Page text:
As early as 2014, Cisco was talking about the unprecedented economic potential of IoT. The technology’s value-creation opportunities, the company predicted, would represent $8 trillion within a decade.1 A 2015 McKinsey report reflected a similar scenario.2 Eight years later, though, the promise of IoT remains elusive in the non-manufacturing sector.
Even as the IoT market has grown, and McKinsey’s updated predictions tag specific industries (manufacturing and human-health) with the greatest opportunities for value creation,2 the realization of IoT’s economic potential persistently lags behind predictions.
In hindsight, multiple factors worked against the anticipated eager adoption of IoT: infrastructure, talent, change management, cybersecurity, and costs, to name a few.2 Much has changed in the world in the years since those initial predictions. Advancements and shifts in technology, process, and business models have at once eased old challenges and generated new ones.
For example, the transition of IoT from ON-premise environments to the cloud neatly supported IoT’s inherent needs — such as data storage, remote access, and integration — as well as expanded opportunities for innovation. But the move also introduced a host of new security and device-management challenges.
And despite enterprise data from cloud-managed IoT devices being more accessible to further integrate with existing enterprise systems, many IoT providers still struggled with the fundamental challenge of delivering compelling ROI in less than a year. This was due, in part, to their narrow focus on addressing a problem with an IoT capability — tracking asset locations, for instance, or collecting sensor data to monitor a lab refrigerator’s internal temperature.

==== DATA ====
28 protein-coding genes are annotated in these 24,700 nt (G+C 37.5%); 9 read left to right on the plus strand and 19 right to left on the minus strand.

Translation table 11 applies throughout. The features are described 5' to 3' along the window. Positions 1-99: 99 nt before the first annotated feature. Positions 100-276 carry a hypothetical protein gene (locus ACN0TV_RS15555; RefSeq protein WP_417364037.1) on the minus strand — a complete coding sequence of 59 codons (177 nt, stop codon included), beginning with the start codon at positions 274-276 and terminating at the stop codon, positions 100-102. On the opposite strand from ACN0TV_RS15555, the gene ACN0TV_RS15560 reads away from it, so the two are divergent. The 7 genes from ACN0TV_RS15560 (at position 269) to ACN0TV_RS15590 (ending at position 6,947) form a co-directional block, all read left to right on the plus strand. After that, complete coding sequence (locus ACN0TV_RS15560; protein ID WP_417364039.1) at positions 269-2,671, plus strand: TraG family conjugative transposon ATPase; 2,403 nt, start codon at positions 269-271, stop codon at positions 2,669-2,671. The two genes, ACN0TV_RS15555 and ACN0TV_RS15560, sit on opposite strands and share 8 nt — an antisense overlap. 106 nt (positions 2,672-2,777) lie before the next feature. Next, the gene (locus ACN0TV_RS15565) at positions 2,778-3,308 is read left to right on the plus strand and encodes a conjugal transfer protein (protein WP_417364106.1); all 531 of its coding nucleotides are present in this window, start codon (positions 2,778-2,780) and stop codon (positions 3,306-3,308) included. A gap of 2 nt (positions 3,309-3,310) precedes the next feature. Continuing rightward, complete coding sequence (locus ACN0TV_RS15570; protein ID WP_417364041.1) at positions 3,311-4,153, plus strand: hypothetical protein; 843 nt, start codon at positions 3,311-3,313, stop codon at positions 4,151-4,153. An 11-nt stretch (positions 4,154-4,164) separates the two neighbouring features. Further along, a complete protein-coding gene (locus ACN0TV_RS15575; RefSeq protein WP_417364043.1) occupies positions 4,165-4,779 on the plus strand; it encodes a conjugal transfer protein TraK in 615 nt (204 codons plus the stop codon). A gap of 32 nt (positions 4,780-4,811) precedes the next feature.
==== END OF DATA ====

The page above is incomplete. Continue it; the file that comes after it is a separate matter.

Without a vision of the greater value that IoT could deliver, many IoT providers missed the opportunity to architect an end solution. Instead, they relied on the customer or channel partners to create that value, which resulted in highly customized, one-off solutions that were not repeatable.
Today, a newer generation of IoT vendors is taking on the mantle and exploring ways to bring consumer and enterprise technologies together as solutions. Certain use cases naturally play to IoT’s strengths and present opportunities to showcase its value in more holistic and sustainable ways, rather than with singular capabilities. Asset utilization is one of those use cases.